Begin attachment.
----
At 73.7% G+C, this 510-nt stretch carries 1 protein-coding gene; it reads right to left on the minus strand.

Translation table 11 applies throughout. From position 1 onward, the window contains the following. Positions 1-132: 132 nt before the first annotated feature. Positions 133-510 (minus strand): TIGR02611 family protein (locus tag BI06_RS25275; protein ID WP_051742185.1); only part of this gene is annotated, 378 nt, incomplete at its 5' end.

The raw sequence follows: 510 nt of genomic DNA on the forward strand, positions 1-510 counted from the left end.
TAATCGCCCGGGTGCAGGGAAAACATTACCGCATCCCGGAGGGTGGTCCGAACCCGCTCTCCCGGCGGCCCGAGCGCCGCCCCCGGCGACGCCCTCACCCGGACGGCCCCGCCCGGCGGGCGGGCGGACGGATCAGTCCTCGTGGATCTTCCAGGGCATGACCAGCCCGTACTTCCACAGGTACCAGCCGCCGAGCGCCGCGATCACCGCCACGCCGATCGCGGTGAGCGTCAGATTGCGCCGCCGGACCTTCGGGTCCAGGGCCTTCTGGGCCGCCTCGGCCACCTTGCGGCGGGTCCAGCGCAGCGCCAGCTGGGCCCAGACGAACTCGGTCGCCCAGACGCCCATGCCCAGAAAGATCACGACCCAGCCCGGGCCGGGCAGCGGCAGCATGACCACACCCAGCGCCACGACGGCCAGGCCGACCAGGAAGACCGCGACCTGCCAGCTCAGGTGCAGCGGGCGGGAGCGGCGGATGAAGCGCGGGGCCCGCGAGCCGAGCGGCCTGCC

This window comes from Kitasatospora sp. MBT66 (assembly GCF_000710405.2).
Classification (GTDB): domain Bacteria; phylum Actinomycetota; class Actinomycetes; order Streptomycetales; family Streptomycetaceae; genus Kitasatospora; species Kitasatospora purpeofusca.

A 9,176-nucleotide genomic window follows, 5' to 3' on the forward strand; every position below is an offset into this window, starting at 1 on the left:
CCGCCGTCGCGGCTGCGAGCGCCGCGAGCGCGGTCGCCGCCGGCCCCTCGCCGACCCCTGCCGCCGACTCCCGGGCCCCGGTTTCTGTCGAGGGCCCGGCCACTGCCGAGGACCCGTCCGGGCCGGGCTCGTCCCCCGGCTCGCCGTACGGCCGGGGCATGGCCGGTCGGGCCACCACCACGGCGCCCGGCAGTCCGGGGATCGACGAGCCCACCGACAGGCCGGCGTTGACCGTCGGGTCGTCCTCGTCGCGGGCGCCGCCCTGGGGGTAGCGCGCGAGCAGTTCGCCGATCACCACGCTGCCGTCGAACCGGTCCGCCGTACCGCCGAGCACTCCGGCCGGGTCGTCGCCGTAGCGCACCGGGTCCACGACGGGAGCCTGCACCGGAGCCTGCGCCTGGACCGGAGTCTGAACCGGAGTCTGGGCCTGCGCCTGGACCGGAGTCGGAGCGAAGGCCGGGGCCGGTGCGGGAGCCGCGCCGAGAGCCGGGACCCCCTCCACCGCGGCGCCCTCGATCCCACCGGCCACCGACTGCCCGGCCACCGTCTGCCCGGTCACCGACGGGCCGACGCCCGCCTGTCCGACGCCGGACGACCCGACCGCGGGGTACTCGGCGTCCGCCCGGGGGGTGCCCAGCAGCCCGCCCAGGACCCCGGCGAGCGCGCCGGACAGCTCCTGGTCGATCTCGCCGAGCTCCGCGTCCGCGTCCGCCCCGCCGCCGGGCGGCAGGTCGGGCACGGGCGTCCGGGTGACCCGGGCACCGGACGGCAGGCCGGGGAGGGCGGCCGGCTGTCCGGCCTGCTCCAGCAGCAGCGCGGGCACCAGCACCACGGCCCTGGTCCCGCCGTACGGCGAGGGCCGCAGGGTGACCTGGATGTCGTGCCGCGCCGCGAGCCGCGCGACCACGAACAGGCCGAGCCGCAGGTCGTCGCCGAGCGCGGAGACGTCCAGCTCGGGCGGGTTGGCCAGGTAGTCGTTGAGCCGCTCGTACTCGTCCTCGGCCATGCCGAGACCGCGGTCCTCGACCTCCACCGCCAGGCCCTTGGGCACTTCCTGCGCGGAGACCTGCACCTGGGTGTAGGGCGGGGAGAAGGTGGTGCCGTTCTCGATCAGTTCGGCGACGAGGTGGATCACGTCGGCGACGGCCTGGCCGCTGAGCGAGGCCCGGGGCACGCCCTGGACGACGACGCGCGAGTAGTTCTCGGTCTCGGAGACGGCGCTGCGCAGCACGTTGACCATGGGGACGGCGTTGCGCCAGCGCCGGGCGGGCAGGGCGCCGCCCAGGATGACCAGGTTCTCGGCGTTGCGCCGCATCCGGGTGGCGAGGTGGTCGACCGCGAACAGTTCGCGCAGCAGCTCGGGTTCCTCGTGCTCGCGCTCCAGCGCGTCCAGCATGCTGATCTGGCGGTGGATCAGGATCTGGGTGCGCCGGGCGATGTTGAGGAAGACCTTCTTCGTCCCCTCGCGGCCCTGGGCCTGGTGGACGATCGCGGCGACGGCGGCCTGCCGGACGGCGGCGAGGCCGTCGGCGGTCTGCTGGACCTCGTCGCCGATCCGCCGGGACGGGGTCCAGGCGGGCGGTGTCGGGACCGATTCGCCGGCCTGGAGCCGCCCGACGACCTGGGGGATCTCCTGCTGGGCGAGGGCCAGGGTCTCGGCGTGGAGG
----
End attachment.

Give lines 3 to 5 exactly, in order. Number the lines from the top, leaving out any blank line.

The raw sequence follows: 510 nt of genomic DNA on the forward strand, positions 1-510 counted from the left end.
TAATCGCCCGGGTGCAGGGAAAACATTACCGCATCCCGGAGGGTGGTCCGAACCCGCTCTCCCGGCGGCCCGAGCGCCGCCCCCGGCGACGCCCTCACCCGGACGGCCCCGCCCGGCGGGCGGGCGGACGGATCAGTCCTCGTGGATCTTCCAGGGCATGACCAGCCCGTACTTCCACAGGTACCAGCCGCCGAGCGCCGCGATCACCGCCACGCCGATCGCGGTGAGCGTCAGATTGCGCCGCCGGACCTTCGGGTCCAGGGCCTTCTGGGCCGCCTCGGCCACCTTGCGGCGGGTCCAGCGCAGCGCCAGCTGGGCCCAGACGAACTCGGTCGCCCAGACGCCCATGCCCAGAAAGATCACGACCCAGCCCGGGCCGGGCAGCGGCAGCATGACCACACCCAGCGCCACGACGGCCAGGCCGACCAGGAAGACCGCGACCTGCCAGCTCAGGTGCAGCGGGCGGGAGCGGCGGATGAAGCGCGGGGCCCGCGAGCCGAGCGGCCTGCC

This window comes from Kitasatospora sp. MBT66 (assembly GCF_000710405.2).